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Author Topic: ENIGMA Needs a better storage method  (Read 2229 times)
Offline (Male) Josh @ Dreamland
Posted on: December 15, 2008, 07:19:44 PM

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I can't decide what to do next, actually.

I made a system that implements depth. The system can have a few different options, each of which has some unappealing drawback, I'm sure.

What I was going to go with was a red-black tree, just like STL uses in their map. (I may break down and just use STL, depending on how angry I am at them when I wake up tomorrow.)

What I designed the system with originally had no conventional sorting method.

Let me explain.

Instances were just added to a standard linked list for simplicity of working with them.
Then I have a list of event types, which point to a list of depths, which point to both a start and end position on a list of instance pointers. The instance pointers will have their corresponding event accessed.

This was so if you had 10,000 instances, three of which had a step event, ENIGMA would execute only the step events of those three.

I believe this is what "other software" does, so I guess I really had no choice.

Okay, now that I typed a page of exposition, here's the breakdown.

Positive: The nodes on the depth list point to the right points on the list of instances with each event just fine. There is no need to change the instance-event list.
Problem 1: The depths are accessed simply by iterating through the list until you find the right depth. So for those of you who say depth=-y, you may just run into a speed problem. (Nothing major, I promise, but it could still be a few milliseconds faster per call. Big deal, ha?)
Problem 2: The reason I'm mad at STL is because "other software" defies the laws of C++ and 'proper coding.' Meaning that when you say instance_destroy(), STL cries, cuz I'd have to delete an instance that God knows how many iterators are pointing at. (There actually should be just one, but I'd feel icky about just moving the iterator so I could defile the map) Knowing this, if I don't do anything, and just delete the instance from the map, the game will crash.

What I did in my tests was just 'orphan' the node. It's a term I coined for unlinking it, then deleting it after all iterations are complete. (At the very, very end of the step, when framerate is calculated, etc)

So yeah, I'm in a pickle.

Really smart people: Gimme suggestions
Everyone else: Just keep in mind I'm fussing over milliseconds here, and don't go whining "zomg enigmaare vap0rawre!11!"

Final thought:
If you post another newspost over my important questions and announcements, a2h, I will poke you with a VERY sharp stick. >=[[ And the new forum look sucks so I'd 'preciate it if you fixed that please and thank you. :3
« Last Edit: December 16, 2008, 04:16:13 PM by Josh @ Dreamland » Logged
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Offline (Male) RetroX
Reply #1 Posted on: December 16, 2008, 08:34:14 PM

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Don't use SDL; make something of your own.

As for depth, IDK.  How are ENIGMA's instances currently organized (I know a list, but...)?

Would it be possible to modify instance IDs to order them by depth?
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Offline (Female) IsmAvatar
Reply #2 Posted on: December 16, 2008, 09:36:37 PM

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In LGM, we solved this problem with something called a WeakReference, but actually created our own called a ResourceReference. The idea is to only have 1 hard reference, so that when that reference goes away, so too does the resource (via the garbage collector in Java), but the WeakReferences remain but resolve to null. I guess this just encourages null checking everywhere.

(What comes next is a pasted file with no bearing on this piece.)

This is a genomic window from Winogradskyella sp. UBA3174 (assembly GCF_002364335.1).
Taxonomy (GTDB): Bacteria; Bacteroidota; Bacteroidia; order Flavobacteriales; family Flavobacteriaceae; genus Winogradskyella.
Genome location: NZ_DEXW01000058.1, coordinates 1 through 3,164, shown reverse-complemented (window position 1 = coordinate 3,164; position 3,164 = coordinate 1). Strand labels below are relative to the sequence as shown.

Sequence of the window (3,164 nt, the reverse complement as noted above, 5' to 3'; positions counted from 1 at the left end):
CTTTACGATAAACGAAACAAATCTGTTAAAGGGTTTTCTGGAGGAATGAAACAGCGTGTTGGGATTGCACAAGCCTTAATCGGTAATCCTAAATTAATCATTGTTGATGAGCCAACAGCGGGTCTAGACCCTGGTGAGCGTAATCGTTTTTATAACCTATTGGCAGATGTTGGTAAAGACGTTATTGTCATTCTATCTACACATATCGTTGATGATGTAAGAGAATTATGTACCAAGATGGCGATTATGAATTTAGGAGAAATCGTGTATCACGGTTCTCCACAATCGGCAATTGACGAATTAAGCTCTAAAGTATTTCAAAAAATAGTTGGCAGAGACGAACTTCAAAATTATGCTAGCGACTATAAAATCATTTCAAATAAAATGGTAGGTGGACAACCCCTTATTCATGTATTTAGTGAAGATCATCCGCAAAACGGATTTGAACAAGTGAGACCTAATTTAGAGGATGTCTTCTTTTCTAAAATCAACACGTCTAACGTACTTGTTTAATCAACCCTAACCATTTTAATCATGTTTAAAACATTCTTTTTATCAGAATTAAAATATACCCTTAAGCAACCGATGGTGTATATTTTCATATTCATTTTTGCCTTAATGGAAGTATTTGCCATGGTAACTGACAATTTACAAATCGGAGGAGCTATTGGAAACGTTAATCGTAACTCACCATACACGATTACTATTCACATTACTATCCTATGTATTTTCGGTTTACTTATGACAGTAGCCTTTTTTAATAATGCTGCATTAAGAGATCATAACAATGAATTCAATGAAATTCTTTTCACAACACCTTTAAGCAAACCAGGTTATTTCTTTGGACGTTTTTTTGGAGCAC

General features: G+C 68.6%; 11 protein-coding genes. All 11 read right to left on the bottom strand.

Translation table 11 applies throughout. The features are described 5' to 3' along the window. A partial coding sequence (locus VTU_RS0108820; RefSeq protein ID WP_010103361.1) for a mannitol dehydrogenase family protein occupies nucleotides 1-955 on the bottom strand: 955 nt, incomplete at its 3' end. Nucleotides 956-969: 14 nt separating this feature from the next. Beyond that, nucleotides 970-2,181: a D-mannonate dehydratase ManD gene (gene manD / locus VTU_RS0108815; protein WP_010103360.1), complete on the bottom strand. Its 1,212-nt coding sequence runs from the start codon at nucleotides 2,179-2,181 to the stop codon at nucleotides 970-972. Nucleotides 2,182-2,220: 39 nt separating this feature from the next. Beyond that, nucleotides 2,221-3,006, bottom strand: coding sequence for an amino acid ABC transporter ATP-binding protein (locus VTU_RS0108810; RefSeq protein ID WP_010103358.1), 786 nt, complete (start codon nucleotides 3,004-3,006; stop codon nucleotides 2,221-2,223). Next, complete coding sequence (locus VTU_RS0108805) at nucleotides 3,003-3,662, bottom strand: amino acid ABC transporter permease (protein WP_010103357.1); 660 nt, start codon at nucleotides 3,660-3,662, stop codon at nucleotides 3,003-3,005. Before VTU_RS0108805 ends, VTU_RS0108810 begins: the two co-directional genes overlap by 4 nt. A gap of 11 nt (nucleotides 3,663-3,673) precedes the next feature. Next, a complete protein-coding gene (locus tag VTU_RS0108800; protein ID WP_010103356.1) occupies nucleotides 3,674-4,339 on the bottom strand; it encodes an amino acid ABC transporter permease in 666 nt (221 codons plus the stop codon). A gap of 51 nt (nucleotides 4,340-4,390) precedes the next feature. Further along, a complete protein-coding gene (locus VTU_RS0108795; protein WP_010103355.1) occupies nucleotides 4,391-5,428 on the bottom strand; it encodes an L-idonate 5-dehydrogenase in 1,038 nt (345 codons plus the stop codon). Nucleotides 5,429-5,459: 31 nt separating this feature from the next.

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Offline (Male) Josh @ Dreamland
Reply #3 Posted on: December 17, 2008, 06:43:16 AM

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Ism-- Nope, that certainly wouldn't work here.  At least not well. I'm mostly concerned about speed. Space is an issue to.

For some games, there's only one or two depths, so a tree would be overkill.
For others, there are closer to 41, or even up to 640 different used ones. So a tree would be a little nicer, but still, I can't imagine there really being 640 simultaneously used depths, so...

As for instances, I think a tree would be best bet. That way lookup is really fast, even though removal and creation are slowed.
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Offline (Male) RetroX
Reply #4 Posted on: December 17, 2008, 08:01:03 AM

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No matter how much slower it is, it'll still be faster than GM.  And I'd bet my ass that's the way they did it too.
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Offline (Female) serprex
Reply #5 Posted on: December 17, 2008, 07:27:56 PM
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I'd think you'd want to have an optimal worst case. The overkill of a tree on a low range of depth is outweighed by the advantage of when it is useful

And Retro, DIY fever kills. You should implement something rather than use the STL when there is more than boasting rights at stake. Also, ID changing would be lame because then you can't have some emulation of an instance pointer through the use of ID
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Offline (Male) Josh @ Dreamland
Reply #7 Posted on: December 19, 2008, 04:20:01 PM

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That'd take way too long, and be far too inefficient.
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